Looking for the best things to do in Berwick-upon-Tweed? From exploring the castle to seeing the Royal Border Bridge, this is what to do in Berwick!
I’m going to say this now, but I completely fell in love with Berwick-upon-Tweed when I was there.
With its beautiful bridges, old town walls, and stunning views of the Northumberland coastline, there are so many things to do in Berwick-upon-Tweed.
Also, the town has a surprisingly rich history. This whole area was fought over in the historic border wars between England and Scotland, and several times the possession of Berwick changed hands between the two kingdoms. A whooping 14 times if we’re counting!
What I loved about Berwick was how quaint it was. You can walk from the crumbing ruins of Berwick Castle, along the River Tweed, to the hustle and bustle of the town in just 10 minutes.
So, if you’re planning a trip to Berwick, this is the travel guide for you. From the best cafes to sites in town, these are all the best things to do in Berwick-upon-Tweed.
I really hope you enjoy it here as much as I did!
Where is Berwick-upon-Tweed?
Head north and keep on going.
Located in Northumberland, Berwick-upon-Tweed is actually the most northerly town in England. It’s just 4 kms from the Scottish border – that’s how far north it is!
Despite being so far north, getting here on the train is surprisingly quick and easy. I jumped on the direct train from London King’s Cross to Berwick and it took 3h:30.
As I was a short trip, I used the time wisely researching some of the best places to visit in Northumberland. I always like to be prepared on trips like this so I can maximise sightseeing.
Being so close to the Scottish border, Berwick is a very popular day trip from Edinburgh too. Driving and catching the train both take 40 minutes, so it’s easy and accessible.
Things to do in Berwick
Just moments from the train station are the ruins of Berwick Castle.
The castle was first commissioned by the Scottish King David I in the 1120s, and it has been the site of some fierce battles over the centuries.
When you see the ruins, it’s hard judging what the size of the castle would’ve been. However, there are some information plaques with diagrams of how big the castle was. You can find the main information plaque on the walk past the lily pond on the way down to the castle.
It’s from here, with the old foundations still seen by the Castle Vale House B&B, that you realise the castle would’ve been massive.
I really enjoyed that you could wander around the old ruins. You can also walk under the castle to a little beach by the River Tweed.
Royal Border Bridge
Once you’ve seen Berwick Castle, head along the River Tweed towards town.
This will take you past one of the most iconic images of Berwick – the Royal Border Bridge. This is the huge viaduct that the train travels on.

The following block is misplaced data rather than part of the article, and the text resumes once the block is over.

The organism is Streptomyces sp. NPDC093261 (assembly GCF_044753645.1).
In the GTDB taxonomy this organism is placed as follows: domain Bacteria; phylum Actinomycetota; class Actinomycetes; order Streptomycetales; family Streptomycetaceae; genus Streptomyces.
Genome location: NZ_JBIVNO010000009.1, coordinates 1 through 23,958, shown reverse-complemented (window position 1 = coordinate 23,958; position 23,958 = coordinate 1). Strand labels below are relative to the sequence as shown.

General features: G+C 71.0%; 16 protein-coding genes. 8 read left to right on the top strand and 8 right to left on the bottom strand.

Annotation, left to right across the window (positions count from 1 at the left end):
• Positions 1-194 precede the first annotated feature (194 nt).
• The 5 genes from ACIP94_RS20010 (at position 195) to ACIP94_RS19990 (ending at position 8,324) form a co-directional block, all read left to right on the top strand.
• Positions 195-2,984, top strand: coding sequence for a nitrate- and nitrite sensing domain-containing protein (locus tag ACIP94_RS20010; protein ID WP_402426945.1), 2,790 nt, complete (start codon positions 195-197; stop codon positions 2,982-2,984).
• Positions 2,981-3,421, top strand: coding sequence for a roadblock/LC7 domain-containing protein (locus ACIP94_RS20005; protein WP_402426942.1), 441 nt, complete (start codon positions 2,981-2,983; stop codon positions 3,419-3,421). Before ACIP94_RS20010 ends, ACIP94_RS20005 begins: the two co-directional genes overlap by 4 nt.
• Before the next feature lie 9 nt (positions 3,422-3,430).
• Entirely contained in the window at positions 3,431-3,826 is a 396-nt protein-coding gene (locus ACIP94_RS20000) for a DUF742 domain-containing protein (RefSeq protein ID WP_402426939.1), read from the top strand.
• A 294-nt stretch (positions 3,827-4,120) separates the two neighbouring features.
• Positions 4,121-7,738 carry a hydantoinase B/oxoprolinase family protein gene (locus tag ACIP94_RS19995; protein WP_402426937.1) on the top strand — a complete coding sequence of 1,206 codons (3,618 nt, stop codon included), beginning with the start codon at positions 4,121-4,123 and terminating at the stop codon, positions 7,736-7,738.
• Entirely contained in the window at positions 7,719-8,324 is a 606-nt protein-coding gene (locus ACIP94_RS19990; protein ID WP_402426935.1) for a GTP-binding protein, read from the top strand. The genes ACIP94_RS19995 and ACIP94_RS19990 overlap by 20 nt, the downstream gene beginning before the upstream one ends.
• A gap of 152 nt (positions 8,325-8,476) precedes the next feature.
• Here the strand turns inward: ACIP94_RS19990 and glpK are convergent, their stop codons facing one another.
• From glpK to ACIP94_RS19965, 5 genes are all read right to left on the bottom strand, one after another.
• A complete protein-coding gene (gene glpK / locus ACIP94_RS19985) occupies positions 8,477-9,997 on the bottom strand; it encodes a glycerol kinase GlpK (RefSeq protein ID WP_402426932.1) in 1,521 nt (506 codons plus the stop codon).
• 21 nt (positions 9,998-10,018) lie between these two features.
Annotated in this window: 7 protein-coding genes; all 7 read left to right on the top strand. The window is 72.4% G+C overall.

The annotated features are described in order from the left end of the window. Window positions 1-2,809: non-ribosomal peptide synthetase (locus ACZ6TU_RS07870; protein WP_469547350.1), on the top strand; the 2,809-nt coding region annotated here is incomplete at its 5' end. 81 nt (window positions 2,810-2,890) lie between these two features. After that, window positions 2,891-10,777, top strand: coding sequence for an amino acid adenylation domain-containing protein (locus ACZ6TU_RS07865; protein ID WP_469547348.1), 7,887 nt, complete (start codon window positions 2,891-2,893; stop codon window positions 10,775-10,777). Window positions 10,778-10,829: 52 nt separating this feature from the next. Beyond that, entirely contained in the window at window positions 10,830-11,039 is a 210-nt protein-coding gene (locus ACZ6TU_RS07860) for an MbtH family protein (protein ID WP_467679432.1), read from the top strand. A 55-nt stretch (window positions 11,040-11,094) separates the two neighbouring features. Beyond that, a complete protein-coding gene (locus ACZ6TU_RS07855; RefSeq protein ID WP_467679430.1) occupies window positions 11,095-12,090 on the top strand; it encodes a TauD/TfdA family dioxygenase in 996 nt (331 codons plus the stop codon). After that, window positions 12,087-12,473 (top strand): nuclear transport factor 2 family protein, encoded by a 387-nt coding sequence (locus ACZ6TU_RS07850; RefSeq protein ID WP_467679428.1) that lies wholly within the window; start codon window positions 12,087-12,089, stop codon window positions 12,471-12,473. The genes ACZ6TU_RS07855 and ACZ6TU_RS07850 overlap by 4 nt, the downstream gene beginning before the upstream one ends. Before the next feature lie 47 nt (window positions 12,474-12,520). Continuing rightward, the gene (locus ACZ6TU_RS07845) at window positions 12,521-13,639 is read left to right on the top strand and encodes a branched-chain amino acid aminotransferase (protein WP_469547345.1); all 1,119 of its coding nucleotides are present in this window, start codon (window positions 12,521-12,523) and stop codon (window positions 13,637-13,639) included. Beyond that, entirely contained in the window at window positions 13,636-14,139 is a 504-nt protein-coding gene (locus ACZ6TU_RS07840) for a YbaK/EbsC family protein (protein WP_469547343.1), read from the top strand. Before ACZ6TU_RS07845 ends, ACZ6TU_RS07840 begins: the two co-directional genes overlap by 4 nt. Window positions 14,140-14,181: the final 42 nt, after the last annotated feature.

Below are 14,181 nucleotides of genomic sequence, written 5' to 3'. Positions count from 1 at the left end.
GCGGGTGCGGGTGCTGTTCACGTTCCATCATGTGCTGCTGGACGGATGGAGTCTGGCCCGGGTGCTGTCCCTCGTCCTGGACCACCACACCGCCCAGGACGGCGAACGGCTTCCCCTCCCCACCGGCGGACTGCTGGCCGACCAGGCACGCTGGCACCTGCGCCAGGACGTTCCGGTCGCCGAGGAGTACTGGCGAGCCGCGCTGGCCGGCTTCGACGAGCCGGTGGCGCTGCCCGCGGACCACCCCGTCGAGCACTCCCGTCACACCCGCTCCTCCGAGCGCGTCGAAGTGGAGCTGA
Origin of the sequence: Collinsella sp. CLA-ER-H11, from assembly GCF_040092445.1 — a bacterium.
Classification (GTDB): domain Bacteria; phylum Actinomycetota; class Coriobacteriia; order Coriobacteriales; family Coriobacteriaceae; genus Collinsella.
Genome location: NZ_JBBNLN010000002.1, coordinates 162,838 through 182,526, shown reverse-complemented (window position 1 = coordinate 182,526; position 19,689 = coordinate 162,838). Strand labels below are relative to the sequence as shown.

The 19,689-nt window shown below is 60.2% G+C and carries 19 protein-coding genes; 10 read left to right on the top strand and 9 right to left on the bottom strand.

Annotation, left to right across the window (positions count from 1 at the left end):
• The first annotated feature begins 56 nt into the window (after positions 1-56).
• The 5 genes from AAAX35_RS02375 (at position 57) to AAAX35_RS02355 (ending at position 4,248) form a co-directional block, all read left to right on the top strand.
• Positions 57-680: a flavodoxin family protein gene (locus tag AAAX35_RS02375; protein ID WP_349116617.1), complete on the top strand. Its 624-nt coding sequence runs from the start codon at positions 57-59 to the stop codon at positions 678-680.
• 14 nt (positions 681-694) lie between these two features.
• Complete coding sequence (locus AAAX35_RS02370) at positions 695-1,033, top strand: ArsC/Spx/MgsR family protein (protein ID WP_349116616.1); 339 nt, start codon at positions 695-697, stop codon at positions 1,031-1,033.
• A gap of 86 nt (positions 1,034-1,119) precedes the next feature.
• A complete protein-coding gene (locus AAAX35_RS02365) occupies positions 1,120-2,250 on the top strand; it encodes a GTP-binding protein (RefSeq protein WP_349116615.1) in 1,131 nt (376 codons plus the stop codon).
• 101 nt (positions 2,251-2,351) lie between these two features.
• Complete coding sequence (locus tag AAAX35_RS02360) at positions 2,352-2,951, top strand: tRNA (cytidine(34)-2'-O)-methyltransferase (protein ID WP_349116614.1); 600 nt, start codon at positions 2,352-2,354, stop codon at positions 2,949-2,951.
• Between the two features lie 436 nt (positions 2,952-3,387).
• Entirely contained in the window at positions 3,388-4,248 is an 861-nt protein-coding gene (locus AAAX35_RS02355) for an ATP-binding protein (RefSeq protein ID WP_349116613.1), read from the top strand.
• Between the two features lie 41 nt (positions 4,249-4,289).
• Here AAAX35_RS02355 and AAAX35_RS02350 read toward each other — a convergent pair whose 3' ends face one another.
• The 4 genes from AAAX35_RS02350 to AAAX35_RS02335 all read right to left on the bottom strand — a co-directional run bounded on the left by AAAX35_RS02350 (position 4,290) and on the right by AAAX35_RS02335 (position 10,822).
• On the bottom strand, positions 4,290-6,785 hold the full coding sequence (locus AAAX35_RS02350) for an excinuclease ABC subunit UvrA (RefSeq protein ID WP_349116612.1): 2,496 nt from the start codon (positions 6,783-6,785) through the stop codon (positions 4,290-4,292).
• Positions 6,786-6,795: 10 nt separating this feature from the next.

The Royal Border Bridge was the last link in completing a continuous railway line running between London and Edinburgh.
First opened in 1850, the bridge has 28 arches and is a photographer’s dream. I always love the symmetry of bridges like this.
If you come down at sunset you can get some incredible shots of the sun reflecting off the water too. There’s a little viewpoint in the gardens nearby where you’ll get this view.
Walk around the old Berwick town walls
A great way of getting your bearings is walking around the Berwick town walls. At just over a mile long, it’s a really relaxing walk with some stunning views of the North Sea and the Northumberland coastline.
Built over 450 years ago, Berwick’s Elizabethan Walls are the only example of bastioned town walls in Britain, and one of the best-preserved examples in Europe.
When the walls were built in 1558 (originally to keep out the marauding Scots who regularly laid claim to the town), it was the most expensive project the crown of England had ever undertaken. Protecting the town was a very important thing for the country!
One of the best ways of seeing with walls is by following The Lowry Trail. This is a walking trail that follows the footsteps of famous artist L.S Lowry.
The ramparts completely surround the town, with four gates through which you can walk through to get into the centre of town.
Basically, no matter where you go in Berwick you’ll walk the old town walls – it’s just nice knowing the history of it!
Grab a coffee from Northern Edge Coffee
If you’re looking for the best café in Berwick-up-Tweed, check out Northern Edge Coffee. This is a really cute place where they really take pride in their coffee.
Established in 2015, Northern Edge is a family-run coffee roastery and café. They roast all their coffee on site, so the coffee is always super fresh.
Also, if you like buying ground coffee or beans, then you’ll be able to get that here too.
Northern Edge Coffee are also very committed to providing ethically sourced coffees from around the world, so they’re doing their bit to ensure the farmers are getting paid well.